Background

Ethiopia is one of the poorest countries in the world, with a per capita income (GDP) of only USD $ 220. This is low even by African standards, where the average is USD $ 450. The poverty of Ethiopia is aggravated by its huge, and growing, population of 84 million people. With an average of 6 children borne by each Ethiopian woman, the country has to feed, educate and accommodate 2 million new inhabitants each year, or an additional 2.7 percent to the population.

Ethiopia’s destitution is reflected in basic demographic data. It is the 169th out of 175 countries in the United Nations Development Programme’s Human Development Index. Life expectancy is 48 years. Infant mortality rates are nearly ten percent of live births (98 per thousand). 46 percent of eligible children enrol in primary schools, and 53 percent of the population is illiterate. The majority (80 %) of the population works in the agricultural sector, and contributes to 40 percent of the economy – three times the average of sub-Saharan Africa.  >>>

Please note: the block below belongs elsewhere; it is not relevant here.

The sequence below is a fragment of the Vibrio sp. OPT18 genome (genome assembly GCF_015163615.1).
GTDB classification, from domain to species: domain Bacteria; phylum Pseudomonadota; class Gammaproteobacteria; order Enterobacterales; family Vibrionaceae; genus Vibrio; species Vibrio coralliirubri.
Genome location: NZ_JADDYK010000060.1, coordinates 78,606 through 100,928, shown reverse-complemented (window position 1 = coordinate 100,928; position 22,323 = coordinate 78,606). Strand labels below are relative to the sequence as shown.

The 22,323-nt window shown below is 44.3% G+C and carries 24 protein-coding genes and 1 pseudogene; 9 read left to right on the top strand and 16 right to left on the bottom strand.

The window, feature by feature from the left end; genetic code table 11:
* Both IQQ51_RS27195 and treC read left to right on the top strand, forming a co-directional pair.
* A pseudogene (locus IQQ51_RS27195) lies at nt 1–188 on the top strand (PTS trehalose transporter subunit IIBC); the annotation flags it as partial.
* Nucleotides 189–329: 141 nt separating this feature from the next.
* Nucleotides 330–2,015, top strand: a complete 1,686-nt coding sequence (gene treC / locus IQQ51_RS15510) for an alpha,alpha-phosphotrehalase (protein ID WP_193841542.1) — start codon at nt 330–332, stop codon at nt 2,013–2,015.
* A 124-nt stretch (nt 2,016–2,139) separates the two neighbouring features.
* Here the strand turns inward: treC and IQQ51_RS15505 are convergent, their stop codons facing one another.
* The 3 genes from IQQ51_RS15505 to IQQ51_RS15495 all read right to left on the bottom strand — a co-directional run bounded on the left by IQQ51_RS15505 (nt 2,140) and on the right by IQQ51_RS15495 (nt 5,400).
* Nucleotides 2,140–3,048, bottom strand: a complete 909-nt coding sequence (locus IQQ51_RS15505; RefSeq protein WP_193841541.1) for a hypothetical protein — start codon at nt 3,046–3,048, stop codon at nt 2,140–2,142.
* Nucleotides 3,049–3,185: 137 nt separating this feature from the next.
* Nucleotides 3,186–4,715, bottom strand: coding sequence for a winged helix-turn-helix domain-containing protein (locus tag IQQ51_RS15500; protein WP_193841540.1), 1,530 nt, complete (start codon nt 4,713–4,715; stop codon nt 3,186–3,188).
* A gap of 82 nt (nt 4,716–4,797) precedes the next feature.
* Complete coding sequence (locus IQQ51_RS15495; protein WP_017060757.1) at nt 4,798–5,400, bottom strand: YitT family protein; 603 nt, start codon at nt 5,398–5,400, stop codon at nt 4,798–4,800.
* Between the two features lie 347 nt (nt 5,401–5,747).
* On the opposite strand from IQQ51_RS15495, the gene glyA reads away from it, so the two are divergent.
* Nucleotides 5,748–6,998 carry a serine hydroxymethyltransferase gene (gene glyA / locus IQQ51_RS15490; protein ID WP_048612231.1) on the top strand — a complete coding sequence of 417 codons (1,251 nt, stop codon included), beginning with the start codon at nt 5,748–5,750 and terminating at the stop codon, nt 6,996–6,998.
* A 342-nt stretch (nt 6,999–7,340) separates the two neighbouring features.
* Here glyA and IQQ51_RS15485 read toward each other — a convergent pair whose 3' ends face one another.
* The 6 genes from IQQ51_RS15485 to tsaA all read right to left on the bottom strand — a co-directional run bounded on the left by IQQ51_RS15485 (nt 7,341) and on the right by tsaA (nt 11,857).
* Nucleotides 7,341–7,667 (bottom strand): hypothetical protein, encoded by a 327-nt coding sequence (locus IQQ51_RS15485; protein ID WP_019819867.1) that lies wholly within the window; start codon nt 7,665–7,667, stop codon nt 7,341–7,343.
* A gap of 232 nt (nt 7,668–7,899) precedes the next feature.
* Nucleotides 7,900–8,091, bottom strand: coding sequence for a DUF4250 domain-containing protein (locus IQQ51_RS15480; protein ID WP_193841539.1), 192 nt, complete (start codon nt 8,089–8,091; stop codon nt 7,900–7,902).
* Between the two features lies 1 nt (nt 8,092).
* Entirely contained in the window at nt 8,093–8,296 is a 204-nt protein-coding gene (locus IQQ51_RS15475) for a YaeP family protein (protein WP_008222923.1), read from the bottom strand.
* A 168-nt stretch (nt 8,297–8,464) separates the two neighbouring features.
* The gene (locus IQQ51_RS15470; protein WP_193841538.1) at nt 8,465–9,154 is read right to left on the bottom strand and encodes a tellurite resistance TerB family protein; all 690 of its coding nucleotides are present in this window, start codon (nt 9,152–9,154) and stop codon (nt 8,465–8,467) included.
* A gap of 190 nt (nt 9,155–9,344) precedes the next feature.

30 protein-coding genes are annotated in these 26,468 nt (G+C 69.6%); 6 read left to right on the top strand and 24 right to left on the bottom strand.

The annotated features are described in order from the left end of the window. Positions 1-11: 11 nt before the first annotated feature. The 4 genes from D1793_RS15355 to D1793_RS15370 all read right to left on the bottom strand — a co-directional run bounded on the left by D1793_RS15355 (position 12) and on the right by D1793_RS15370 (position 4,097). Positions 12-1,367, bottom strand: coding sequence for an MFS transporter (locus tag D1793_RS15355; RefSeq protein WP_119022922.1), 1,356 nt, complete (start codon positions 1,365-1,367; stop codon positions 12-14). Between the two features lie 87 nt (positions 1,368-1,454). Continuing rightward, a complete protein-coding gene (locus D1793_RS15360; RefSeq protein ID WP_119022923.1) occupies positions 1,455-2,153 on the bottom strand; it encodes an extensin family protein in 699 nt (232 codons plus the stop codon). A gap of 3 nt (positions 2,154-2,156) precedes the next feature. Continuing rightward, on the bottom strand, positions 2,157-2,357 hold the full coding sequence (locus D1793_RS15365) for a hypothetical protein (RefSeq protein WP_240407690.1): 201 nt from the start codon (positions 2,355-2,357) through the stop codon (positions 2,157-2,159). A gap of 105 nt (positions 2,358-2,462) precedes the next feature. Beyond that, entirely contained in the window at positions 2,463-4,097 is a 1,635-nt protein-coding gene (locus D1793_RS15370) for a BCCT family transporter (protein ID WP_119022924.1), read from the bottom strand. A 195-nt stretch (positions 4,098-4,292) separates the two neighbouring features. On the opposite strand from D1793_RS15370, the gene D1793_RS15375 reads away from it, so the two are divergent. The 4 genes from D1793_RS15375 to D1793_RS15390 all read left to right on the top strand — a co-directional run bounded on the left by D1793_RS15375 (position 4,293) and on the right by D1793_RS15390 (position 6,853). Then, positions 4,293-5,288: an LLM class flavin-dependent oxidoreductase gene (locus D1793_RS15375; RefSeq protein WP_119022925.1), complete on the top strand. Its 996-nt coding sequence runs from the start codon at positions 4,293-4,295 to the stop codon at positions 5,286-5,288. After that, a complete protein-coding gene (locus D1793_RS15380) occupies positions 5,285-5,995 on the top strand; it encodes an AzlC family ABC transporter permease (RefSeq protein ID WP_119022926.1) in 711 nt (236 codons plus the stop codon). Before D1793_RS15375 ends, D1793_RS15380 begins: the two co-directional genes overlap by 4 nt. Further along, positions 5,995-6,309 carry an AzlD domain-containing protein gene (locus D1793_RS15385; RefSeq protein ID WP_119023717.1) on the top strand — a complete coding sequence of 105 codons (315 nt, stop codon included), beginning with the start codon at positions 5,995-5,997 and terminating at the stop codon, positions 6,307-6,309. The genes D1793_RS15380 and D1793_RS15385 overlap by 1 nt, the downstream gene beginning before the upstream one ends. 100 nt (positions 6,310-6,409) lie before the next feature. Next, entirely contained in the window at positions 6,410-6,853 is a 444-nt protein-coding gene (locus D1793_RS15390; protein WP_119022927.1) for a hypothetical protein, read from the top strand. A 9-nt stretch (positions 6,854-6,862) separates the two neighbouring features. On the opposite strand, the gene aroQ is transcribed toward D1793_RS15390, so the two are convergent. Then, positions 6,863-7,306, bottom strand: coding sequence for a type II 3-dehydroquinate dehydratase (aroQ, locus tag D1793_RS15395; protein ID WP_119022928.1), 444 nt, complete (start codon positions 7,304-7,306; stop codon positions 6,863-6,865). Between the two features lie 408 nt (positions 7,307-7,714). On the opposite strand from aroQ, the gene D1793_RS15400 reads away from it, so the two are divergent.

>>>Agricultural self sufficiency has been a priority for the Ethiopian government in its entire modern history, and is indeed the main priority goal for the current government. It is estimated that 80 percent of the urban population is living in sub-standard housing. Half of these are either living in shacks* or homeless. The abysmal living conditions may contribute to the continued low proportion (16 %) of Ethiopians living in urban areas.The majority of the urban population live in small settlements scattered around the country. A wide definition of urban settlements allows for a total of 925 cities. As a result, the majority of cities (80%) have no more than 10 000 inhabitants. There are only ten cities with more than a 100 000 inhabitants. A quarter of the urban population lives in the capital, Addis Ababa, which is 8 times larger than the second largest city of Dire Dawa.